“‘One of the most banal ways for censorship to operate in America,’ Stone continued, ‘is to drive out thought by explosions of People magazines and celebrity culture and…our culture is focused on Sarah Jessica Parker and kind-of inane, superficial stuff…it just becomes the noise, the white noise of our society.”
“Turning to Pollock, Stone said, ‘I don’t want to pick on you, Tom, but you’re ignoring the banks, you’re ignoring television, you’re ignoring the size of this thing, and you’re saying this thing is okay because that’s the way of the world because capitalism will go that way.
“‘The so-called ways of capitalism are not inevitable,’ Stone exclaimed. ‘It’s changed historically. Teddy Roosevelt changed the direction of it. Franklin Roosevelt changed the direction of it. Everybody in Hollywood says, ‘Well, what can I do about it?” These six companies have taken over just like the oil companies, and it’s wrong, wrong, wrong because they’re subverting political will.'”

Ales & Stouts


The last truly exceptional hunt-for-a-serial-killer movie was David Fincher’s Se7en. And the next one, I’m fairly convinced, is going to be Fincher’s Zodiac (Paramount, 11.10).
I’m basing this on a recent read of James Vanderbilt’s script, which runs 150-plus pages. This persuades me that what I heard last week is true: Zodiac is going to be a three-hour movie, or close to it.

Jake Gyllenhaal, Mark Ruffalo in David Fincher’s Zodiac (Paramount, 11.10)

Scripts never really tell you that much, but reading Zodiac planted an idea that Fincher is again pushing the thriller boundary. Not just in the tradition of Se7en but also Alan Parker’s Angel Heart, another chasing-a-monster film that ended with something pretty startling.
Zodiac is based on two best-sellers by Robert Graysmith, “Zodiac” and “Zodiac Unmasked: The Identity of America’s Most Elusive Serial Killer Revealed“, which are first-hand accounts about the hunt for the Zodiac killer who terrified the San Francisco area in 1968 and ’69.
The chief Zodiac hunters in Fincher’s film (as they were in actual life) are Gray- smith, a San Francisco Chronicle cartoonist at the time (Jake Gyllenhaal), and a blunt-spoken, never-say-die San Francisco detective named Dave Toschi (Mark Ruffalo).
Toschi is understood to have been the real-life model that Steve McQueen based his tough-nut San Francisco detective on in the 1968 Peter Yates film Bullitt.
And of course, the Zodiac killer was the model for Andy Robinson’s psycho killer in Dirty Harry , the 1971 Don Siegel-Clint Eastwood classic…right down to the Zodiac claim about wanting to kill a busload of school children.

Zodiac is partly about the thrill and fascination of the hunt (the scores of hints and clues that pile up are more and more fascinating as the story moves along), and partly about how the complex, seemingly never-ending nature of the case makes Graysmith and Toschi start to go a bit nuts.
Is there such a thing as being too determined to stop evil? At what point do you ease up and say, “I’ve done all I can.” Is it always essential to finish what you’ve started? Should never-say-die always be the motto, even at great personal cost?
Zodiac isn’t just about sleuthing. Deep down I think it’s a metaphor piece about obsessions wherever you find them, and how the never-quit theme applies to heavily-driven creative types (novelists, painters, architects, musicians) as much as cops or cartoonists or stamp collectors or baseball-card traders.
Zodiac and Se7en have at least a couple of things in common: both are heavily focused on the bottled-up emotions and personal frustrations of their two main protagonists, and both films end on a note in which the “crime doesn’t pay” motto doesn’t exactly ring out from the belltower.

Zodiac director David Fincher during filming; laughing Gyllenhaal in b.g.

Let’s just say it: these are two catch-the-bad-guy movies in which the good guys try like hell, but they can’t quite manage to be McQueen or Eastwood in the end.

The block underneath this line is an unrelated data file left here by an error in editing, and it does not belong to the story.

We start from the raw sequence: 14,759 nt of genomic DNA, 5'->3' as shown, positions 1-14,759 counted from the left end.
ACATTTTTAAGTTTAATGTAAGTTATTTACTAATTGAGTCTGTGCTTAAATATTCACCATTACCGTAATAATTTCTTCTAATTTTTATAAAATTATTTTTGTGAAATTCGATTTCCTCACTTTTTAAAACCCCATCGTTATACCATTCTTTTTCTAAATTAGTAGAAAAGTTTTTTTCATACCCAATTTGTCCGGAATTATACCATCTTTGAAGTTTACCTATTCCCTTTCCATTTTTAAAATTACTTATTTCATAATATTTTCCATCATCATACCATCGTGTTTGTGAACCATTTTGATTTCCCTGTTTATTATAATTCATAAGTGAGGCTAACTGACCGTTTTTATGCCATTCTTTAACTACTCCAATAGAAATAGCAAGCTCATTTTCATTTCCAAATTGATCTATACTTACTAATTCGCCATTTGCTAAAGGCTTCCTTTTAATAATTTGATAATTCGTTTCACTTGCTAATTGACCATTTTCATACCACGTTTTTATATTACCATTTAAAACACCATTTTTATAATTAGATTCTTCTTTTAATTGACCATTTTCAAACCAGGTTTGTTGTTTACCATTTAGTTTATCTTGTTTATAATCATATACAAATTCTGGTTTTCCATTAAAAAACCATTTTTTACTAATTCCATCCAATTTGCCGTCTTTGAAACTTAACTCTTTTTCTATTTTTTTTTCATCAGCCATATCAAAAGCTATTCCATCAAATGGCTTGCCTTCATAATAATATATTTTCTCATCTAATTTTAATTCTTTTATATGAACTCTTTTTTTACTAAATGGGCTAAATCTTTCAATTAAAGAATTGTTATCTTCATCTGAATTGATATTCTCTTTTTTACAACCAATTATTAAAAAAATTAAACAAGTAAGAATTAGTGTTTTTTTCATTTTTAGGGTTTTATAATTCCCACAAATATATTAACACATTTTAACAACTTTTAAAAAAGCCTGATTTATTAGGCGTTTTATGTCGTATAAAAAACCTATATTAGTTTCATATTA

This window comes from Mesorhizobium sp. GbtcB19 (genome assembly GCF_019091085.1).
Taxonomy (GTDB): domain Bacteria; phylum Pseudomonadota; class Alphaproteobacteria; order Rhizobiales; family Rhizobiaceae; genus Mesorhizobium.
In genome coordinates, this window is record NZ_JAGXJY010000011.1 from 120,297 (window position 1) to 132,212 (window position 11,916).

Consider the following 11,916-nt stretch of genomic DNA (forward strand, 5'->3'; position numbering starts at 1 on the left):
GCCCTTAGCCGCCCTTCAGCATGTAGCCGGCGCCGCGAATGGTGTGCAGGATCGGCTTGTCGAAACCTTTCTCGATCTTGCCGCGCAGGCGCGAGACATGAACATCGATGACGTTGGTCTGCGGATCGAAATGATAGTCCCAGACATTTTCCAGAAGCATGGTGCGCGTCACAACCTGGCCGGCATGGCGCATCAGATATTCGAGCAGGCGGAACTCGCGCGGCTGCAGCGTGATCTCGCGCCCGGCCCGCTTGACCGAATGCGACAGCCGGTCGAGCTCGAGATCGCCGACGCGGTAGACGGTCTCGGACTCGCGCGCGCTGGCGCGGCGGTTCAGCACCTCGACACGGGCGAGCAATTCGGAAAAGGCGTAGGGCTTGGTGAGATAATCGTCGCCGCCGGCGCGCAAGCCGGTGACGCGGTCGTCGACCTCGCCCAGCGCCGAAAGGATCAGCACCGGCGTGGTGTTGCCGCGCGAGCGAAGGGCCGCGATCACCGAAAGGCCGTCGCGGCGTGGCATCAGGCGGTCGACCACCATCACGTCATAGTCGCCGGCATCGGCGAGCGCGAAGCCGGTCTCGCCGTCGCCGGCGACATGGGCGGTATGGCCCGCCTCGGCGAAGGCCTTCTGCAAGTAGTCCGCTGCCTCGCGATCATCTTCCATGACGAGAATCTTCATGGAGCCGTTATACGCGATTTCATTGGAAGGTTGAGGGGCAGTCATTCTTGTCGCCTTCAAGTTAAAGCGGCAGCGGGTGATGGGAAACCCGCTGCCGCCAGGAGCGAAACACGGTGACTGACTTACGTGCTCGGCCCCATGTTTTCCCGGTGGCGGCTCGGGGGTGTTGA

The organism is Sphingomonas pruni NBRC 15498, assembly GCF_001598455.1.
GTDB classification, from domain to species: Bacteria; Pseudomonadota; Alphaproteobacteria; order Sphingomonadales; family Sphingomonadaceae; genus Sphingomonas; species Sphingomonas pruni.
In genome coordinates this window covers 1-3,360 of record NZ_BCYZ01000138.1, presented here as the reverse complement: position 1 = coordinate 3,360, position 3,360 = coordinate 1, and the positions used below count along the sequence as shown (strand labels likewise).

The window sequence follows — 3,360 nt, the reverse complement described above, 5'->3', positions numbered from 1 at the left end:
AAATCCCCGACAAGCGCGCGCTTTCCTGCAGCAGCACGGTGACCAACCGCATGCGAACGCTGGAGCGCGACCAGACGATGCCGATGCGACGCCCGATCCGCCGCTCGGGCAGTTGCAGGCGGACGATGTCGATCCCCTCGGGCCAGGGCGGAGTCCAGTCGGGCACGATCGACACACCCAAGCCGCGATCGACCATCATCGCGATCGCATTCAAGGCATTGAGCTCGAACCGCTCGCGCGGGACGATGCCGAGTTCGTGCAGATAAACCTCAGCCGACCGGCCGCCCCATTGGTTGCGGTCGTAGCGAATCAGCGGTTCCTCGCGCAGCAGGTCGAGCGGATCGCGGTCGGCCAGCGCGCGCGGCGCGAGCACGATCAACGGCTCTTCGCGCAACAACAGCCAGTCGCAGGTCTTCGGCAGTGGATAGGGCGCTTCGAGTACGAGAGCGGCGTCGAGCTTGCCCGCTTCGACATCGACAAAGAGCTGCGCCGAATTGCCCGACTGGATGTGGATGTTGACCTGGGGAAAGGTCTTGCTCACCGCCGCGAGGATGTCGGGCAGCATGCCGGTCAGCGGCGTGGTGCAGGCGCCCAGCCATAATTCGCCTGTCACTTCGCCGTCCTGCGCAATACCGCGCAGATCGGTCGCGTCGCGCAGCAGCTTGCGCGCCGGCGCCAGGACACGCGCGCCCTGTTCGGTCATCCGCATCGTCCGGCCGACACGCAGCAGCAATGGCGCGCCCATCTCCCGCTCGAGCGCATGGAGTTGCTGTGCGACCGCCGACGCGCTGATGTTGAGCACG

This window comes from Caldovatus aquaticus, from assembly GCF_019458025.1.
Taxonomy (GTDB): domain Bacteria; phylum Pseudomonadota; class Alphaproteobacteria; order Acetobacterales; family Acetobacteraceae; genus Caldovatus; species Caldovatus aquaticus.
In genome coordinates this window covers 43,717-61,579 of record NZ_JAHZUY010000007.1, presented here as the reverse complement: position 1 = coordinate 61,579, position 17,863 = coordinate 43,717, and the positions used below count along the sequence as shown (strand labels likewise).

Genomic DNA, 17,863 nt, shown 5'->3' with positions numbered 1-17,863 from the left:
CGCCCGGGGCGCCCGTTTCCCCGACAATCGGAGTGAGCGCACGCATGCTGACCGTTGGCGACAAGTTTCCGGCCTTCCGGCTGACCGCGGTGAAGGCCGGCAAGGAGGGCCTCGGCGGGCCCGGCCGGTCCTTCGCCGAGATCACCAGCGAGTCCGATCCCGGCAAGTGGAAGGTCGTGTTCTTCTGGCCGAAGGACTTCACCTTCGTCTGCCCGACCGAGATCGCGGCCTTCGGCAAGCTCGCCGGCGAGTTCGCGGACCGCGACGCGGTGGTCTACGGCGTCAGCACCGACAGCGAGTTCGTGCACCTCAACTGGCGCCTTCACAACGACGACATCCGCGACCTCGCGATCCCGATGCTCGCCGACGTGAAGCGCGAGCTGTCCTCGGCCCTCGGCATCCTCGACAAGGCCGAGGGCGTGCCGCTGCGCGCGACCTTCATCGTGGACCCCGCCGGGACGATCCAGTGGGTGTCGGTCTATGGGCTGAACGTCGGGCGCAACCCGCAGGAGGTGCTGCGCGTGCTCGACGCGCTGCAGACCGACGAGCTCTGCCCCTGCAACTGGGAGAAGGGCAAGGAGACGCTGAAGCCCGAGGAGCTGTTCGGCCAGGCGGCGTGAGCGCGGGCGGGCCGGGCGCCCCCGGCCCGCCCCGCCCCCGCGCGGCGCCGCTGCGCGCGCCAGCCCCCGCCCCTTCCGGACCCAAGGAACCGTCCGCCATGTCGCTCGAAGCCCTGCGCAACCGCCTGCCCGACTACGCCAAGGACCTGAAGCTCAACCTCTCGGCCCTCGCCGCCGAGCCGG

Partly because the up-and-down life of a cop generally isn’t that heroic or simple. And because Fincher would probably have trouble staying awake if somebody forced him to direct a Bullitt or a Dirty Harry.
Fincher and screenwriter Andrew Kevin Walker ended Se7en with a mind-blowing twist in which the killer won and the good guys lost, and in such a way that the final fate of the killer didn’t matter as much as the fact that his vision (which had a certain moral foundation) ended up being fulfilled.
The more I think about Se7en, the more certain I am that it was and is a truly brilliant cop thriller. Not just in the way the story was put together and paid off, but because it echoed a certain clouds-are-forming, it’s-all-starting-to-rot-from-within attitude…a kind of geiger-counter reading of the despair in the air in 1994 and ’95, when Se7en was made and released.

I attended a Writers Guild event last night that celebrated the 101 Greatest Screenplays ever written, and bless their hearts but the WGA voters were blind as bats for not including Se7en.
I’m not going to spill the Zodiac finale in any detail, but anyone who’s read even a little bit about the the hunt for the Zodiac killer knows the culprit was never charged or convicted, although his more ardent pursuers were convinced that he was a pudgy alcoholic and an ex-school teacher named Arthur Leigh Allen, who died in 1992.
The script uses a substitute name instead of Allen’s. It wouldn’t be that big of a deal to mention it, but I’m trying to go lightly here.
Graysmith is the best part Gyllenhaal has ever had, and I’m including Jack Twist in this equation. If he does it right he’ll generate a lot of heat for himself, and I can’t see how he wouldn’t.
Graysmith is a very strongly written guy with a lot of struggle and frustration inside, and the pressure on him just builds and builds. The coup de grace comes at the end when Graysmith delivers a spellbinding 12-page oratory that ties up all the loose ends. (I was reminded of Simon Oakland’s this-is-what-actually-happened speech at the end of Psycho.)

Downey, Gyllenhaal

Robert Downey, Jr. has several good scenes as a Chronicle reporter named Avery. It seems at first as if he’ll be a prominent costar along with Gyllenhaal and Ruffalo, but nope. Anthony Edwards, as Toschi’s partner, has a smaller role than Downey.
Dermot Mulroney, Chloe Sevigny, Ione Skye, Donal Logue and Brian Cox have supporting roles. The IMDB says Cox plays famed San Francisco attorney Melvin Belli, but my script doesn’t even have Belli in it.